The material to be dried is preferably fed into the dryer via a bucket wheel gate 5 and discharged via a bucket wheel gate 6. Other suitable agitating devices may, of course, be provided at the inlet end and the discharge end of the dryer housing.
Pressurized air is supplied to the dryer via a duct D. The air, after being preferably heated in a suitable conventional heater 7, flows into a distributing chamber 8 and from this chamber into the space of the dryer housing in which the fluidized bed is to be formed, via an apertured bottom wall 9. This bottom wall may be a sieve or it may be a sintered wall; it is only essential that it is sufliciently air pervious.
Both screws are driven by a motor 10, the output speed of which should be visualized as being gradually variable. Variable speed gears or other suitable speed-regulating means are well known and readily available for the purpose; they are not described in detail as they do not constitute part of the invention. As pointed out before, a gradual variation of the rotational speed of the screws permits precise adjustment of the dwell time of the material within the fluidized bed, as the speed of the screws controls the speed with which the material is conveyed and thus the dwell time.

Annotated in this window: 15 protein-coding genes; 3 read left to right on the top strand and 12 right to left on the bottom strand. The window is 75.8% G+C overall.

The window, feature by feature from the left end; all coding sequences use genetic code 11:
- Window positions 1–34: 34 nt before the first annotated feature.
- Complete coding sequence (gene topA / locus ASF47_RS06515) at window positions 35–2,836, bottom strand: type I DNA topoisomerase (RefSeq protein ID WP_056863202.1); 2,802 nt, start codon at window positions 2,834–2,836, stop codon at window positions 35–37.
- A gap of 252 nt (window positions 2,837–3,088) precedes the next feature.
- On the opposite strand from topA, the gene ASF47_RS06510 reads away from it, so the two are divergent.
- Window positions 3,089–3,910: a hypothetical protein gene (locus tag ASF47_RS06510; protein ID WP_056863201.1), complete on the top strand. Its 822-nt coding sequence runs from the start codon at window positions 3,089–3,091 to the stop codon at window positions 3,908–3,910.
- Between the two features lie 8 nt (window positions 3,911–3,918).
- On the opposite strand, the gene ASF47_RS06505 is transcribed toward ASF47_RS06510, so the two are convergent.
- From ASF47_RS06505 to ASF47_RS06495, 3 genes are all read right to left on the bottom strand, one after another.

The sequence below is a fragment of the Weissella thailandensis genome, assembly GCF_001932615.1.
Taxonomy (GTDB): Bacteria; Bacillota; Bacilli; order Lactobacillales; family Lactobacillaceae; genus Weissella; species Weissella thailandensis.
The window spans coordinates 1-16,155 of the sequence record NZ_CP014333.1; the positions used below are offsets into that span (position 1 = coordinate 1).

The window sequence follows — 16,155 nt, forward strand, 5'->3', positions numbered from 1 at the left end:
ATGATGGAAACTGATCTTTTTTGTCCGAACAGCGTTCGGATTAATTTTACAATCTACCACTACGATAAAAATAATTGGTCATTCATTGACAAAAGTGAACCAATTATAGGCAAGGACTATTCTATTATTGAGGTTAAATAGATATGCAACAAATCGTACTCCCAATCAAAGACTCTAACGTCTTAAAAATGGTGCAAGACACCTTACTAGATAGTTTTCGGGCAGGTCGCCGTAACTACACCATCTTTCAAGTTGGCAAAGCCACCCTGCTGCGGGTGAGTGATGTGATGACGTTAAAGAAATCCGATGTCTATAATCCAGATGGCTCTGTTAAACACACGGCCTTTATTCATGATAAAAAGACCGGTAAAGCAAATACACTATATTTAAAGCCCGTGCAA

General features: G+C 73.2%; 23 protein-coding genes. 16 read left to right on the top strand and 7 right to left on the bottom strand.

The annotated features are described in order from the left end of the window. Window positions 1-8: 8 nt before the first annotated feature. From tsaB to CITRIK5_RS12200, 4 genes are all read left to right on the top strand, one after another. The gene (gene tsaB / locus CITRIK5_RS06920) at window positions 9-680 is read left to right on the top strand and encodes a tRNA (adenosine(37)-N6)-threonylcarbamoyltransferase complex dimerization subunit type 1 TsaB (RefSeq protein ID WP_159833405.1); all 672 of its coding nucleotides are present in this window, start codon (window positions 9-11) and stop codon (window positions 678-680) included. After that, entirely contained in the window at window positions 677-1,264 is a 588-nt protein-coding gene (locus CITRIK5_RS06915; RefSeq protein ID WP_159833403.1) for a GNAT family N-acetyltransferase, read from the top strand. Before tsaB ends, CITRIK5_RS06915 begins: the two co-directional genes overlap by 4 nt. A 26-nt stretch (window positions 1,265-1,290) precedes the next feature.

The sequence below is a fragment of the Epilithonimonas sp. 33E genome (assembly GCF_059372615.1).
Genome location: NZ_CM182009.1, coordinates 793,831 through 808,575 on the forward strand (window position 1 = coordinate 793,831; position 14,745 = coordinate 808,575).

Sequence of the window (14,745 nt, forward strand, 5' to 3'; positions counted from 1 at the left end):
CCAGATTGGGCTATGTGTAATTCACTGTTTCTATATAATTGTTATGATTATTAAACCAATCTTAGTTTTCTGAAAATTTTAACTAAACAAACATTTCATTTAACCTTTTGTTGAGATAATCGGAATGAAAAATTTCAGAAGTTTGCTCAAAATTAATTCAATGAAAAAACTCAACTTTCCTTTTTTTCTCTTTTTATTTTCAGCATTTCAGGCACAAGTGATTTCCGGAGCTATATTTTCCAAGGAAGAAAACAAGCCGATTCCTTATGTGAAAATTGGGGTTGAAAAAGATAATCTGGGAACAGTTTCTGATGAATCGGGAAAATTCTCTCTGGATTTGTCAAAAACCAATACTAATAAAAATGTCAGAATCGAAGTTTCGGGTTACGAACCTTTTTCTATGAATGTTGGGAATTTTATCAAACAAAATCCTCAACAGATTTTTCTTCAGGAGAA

A stilling or calming zone 11 for the pressurized air is provided within the housing above the screws and thus the bed proper. Fine particles as may be carried along by the spent air, that is, by the air flow above the screws are separated from the airflow, for instance by means of a conventional cyclone separator 12 which is connected, preferably tangentially, to chamber 11 by a duct lla. As it is shown and conventional for such separators, the purified air is discharged from the separator through a duct E while the collected particles (the socalled heavies in this case) leave the separator through a duct F. A bucket wheel-type gate 12a or other suitable agitators may be included in the discharge duct F for the heavies as they leave the separator.
Bottom wall 9 through which the airflow generating the fluidized bed within housing passes has, as previously stated, a multitude of apertures. It has been found to be particularly advantageous to arrange these apertures in the form of nozzles slanted toward the discharge end C of the housing. Such orientation of the nozzles imparts to particles of the material and particularly to coarse particles, a movement toward the discharge end; in other words, the slanted airflow through bottom 9 supplements the conveying force provided by screws 1. The generation of such auxiliary conveying force is of particular importance because space portions 13 directly adjacent to bottom 9 are not within the range of the direct conveying action of the screws, as it is clearly shown in F IG. 2. Hence, the conveying force applied to material in spaces 13 tends to be at a minimum.